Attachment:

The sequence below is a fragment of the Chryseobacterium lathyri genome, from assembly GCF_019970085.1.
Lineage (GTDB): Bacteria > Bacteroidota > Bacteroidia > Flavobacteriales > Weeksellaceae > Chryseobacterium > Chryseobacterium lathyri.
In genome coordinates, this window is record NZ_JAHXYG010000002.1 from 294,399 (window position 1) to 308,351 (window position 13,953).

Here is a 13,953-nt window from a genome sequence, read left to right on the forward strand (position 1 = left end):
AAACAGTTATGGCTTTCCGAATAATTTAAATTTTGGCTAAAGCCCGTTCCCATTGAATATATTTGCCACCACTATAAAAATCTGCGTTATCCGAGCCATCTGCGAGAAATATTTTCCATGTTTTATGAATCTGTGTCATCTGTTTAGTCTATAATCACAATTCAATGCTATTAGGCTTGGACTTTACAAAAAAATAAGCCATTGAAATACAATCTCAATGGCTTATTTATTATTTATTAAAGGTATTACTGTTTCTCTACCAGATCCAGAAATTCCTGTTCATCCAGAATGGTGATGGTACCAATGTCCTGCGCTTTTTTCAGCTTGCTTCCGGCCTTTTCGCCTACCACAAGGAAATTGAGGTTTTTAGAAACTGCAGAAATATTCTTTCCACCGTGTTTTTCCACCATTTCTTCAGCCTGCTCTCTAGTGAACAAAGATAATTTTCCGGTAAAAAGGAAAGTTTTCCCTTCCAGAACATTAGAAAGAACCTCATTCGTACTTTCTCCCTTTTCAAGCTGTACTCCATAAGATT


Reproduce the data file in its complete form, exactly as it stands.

The sequence below is a fragment of the Chryseobacterium lathyri genome, from assembly GCF_019970085.1.
Lineage (GTDB): Bacteria > Bacteroidota > Bacteroidia > Flavobacteriales > Weeksellaceae > Chryseobacterium > Chryseobacterium lathyri.
In genome coordinates, this window is record NZ_JAHXYG010000002.1 from 294,399 (window position 1) to 308,351 (window position 13,953).

Here is a 13,953-nt window from a genome sequence, read left to right on the forward strand (position 1 = left end):
AAACAGTTATGGCTTTCCGAATAATTTAAATTTTGGCTAAAGCCCGTTCCCATTGAATATATTTGCCACCACTATAAAAATCTGCGTTATCCGAGCCATCTGCGAGAAATATTTTCCATGTTTTATGAATCTGTGTCATCTGTTTAGTCTATAATCACAATTCAATGCTATTAGGCTTGGACTTTACAAAAAAATAAGCCATTGAAATACAATCTCAATGGCTTATTTATTATTTATTAAAGGTATTACTGTTTCTCTACCAGATCCAGAAATTCCTGTTCATCCAGAATGGTGATGGTACCAATGTCCTGCGCTTTTTTCAGCTTGCTTCCGGCCTTTTCGCCTACCACAAGGAAATTGAGGTTTTTAGAAACTGCAGAAATATTCTTTCCACCGTGTTTTTCCACCATTTCTTCAGCCTGCTCTCTAGTGAACAAAGATAATTTTCCGGTAAAAAGGAAAGTTTTCCCTTCCAGAACATTAGAAAGAACCTCATTCGTACTTTCTCCCTTTTCAAGCTGTACTCCATAAGATT